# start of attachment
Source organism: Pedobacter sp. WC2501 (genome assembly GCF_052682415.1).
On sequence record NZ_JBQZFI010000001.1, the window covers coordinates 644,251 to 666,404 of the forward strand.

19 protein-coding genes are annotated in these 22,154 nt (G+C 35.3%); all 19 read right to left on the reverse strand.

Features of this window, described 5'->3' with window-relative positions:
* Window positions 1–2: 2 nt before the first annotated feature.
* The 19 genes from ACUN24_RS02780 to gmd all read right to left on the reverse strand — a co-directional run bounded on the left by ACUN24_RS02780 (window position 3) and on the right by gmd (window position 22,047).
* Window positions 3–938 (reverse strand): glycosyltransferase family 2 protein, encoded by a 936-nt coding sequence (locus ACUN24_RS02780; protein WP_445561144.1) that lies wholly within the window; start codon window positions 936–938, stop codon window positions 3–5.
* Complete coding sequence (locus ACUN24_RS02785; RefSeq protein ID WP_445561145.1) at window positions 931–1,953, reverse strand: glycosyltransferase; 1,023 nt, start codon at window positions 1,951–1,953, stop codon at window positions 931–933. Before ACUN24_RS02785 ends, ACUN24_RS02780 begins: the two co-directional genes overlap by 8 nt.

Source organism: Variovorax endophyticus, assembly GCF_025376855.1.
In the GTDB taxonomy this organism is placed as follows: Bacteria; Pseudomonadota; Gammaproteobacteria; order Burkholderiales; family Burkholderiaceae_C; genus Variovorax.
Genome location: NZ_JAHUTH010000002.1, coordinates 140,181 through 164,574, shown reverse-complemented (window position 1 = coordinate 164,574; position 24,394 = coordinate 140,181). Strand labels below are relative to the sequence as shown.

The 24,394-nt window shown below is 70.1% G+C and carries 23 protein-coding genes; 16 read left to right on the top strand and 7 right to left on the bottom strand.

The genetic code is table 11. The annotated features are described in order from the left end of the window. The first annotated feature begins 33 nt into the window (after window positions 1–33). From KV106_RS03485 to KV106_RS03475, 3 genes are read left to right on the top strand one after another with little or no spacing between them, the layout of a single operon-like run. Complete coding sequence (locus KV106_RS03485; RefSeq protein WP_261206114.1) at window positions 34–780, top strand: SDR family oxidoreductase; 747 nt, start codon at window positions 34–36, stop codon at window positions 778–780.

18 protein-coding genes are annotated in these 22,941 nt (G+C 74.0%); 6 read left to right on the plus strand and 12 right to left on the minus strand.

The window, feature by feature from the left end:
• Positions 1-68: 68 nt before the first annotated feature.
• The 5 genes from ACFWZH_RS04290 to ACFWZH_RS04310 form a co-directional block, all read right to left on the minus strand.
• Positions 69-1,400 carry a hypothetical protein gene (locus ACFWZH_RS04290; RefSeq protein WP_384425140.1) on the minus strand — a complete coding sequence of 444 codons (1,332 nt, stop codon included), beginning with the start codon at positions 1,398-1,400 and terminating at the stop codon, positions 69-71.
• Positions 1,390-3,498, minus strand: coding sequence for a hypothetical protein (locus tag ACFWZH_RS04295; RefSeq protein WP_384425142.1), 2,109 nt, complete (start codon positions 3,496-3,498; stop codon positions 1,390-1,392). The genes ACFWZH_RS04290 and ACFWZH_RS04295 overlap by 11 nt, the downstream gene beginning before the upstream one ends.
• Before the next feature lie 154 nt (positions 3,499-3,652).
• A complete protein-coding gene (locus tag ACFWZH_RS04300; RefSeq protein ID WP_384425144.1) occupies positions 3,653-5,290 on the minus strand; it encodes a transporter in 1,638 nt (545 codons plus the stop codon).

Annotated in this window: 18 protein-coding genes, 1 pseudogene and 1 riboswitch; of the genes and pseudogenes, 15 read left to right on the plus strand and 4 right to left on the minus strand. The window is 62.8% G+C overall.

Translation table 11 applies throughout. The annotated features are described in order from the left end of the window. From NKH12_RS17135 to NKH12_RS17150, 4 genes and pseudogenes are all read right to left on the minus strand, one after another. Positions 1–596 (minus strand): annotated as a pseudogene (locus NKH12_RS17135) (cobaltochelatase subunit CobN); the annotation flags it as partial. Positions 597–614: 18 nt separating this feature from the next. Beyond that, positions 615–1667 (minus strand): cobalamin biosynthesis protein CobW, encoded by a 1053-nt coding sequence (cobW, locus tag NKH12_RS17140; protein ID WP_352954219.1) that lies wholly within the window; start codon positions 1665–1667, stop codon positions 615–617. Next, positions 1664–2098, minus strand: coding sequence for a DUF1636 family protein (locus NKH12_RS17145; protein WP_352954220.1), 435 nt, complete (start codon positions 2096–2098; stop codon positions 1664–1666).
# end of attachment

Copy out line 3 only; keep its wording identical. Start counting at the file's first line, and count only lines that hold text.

19 protein-coding genes are annotated in these 22,154 nt (G+C 35.3%); all 19 read right to left on the reverse strand.